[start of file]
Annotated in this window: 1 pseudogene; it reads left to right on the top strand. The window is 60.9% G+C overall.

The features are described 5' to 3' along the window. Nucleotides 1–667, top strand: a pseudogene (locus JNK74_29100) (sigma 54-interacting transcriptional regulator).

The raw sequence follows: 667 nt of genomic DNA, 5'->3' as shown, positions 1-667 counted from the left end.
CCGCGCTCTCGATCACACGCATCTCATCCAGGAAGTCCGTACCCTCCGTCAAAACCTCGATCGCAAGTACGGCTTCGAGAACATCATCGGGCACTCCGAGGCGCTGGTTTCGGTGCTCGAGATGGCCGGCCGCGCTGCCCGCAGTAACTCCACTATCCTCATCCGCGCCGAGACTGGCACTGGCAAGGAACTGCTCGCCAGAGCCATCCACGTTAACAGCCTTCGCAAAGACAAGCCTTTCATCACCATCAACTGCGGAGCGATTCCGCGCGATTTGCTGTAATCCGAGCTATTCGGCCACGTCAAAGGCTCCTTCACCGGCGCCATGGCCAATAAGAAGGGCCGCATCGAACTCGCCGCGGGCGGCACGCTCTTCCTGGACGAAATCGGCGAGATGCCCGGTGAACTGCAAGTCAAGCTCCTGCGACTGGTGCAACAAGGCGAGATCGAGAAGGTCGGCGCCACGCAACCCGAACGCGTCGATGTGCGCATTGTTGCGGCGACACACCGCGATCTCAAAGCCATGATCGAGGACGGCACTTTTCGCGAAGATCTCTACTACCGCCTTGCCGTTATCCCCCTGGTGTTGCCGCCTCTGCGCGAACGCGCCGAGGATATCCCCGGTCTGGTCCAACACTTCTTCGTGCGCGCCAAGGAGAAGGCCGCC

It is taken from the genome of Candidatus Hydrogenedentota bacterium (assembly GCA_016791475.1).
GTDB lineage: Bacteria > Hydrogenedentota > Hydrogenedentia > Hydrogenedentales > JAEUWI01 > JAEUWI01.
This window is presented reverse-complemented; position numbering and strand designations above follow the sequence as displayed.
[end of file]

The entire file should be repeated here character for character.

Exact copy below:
Annotated in this window: 1 pseudogene; it reads left to right on the top strand. The window is 60.9% G+C overall.

The features are described 5' to 3' along the window. Nucleotides 1–667, top strand: a pseudogene (locus JNK74_29100) (sigma 54-interacting transcriptional regulator).

The raw sequence follows: 667 nt of genomic DNA, 5'->3' as shown, positions 1-667 counted from the left end.
CCGCGCTCTCGATCACACGCATCTCATCCAGGAAGTCCGTACCCTCCGTCAAAACCTCGATCGCAAGTACGGCTTCGAGAACATCATCGGGCACTCCGAGGCGCTGGTTTCGGTGCTCGAGATGGCCGGCCGCGCTGCCCGCAGTAACTCCACTATCCTCATCCGCGCCGAGACTGGCACTGGCAAGGAACTGCTCGCCAGAGCCATCCACGTTAACAGCCTTCGCAAAGACAAGCCTTTCATCACCATCAACTGCGGAGCGATTCCGCGCGATTTGCTGTAATCCGAGCTATTCGGCCACGTCAAAGGCTCCTTCACCGGCGCCATGGCCAATAAGAAGGGCCGCATCGAACTCGCCGCGGGCGGCACGCTCTTCCTGGACGAAATCGGCGAGATGCCCGGTGAACTGCAAGTCAAGCTCCTGCGACTGGTGCAACAAGGCGAGATCGAGAAGGTCGGCGCCACGCAACCCGAACGCGTCGATGTGCGCATTGTTGCGGCGACACACCGCGATCTCAAAGCCATGATCGAGGACGGCACTTTTCGCGAAGATCTCTACTACCGCCTTGCCGTTATCCCCCTGGTGTTGCCGCCTCTGCGCGAACGCGCCGAGGATATCCCCGGTCTGGTCCAACACTTCTTCGTGCGCGCCAAGGAGAAGGCCGCC

It is taken from the genome of Candidatus Hydrogenedentota bacterium (assembly GCA_016791475.1).
GTDB lineage: Bacteria > Hydrogenedentota > Hydrogenedentia > Hydrogenedentales > JAEUWI01 > JAEUWI01.
This window is presented reverse-complemented; position numbering and strand designations above follow the sequence as displayed.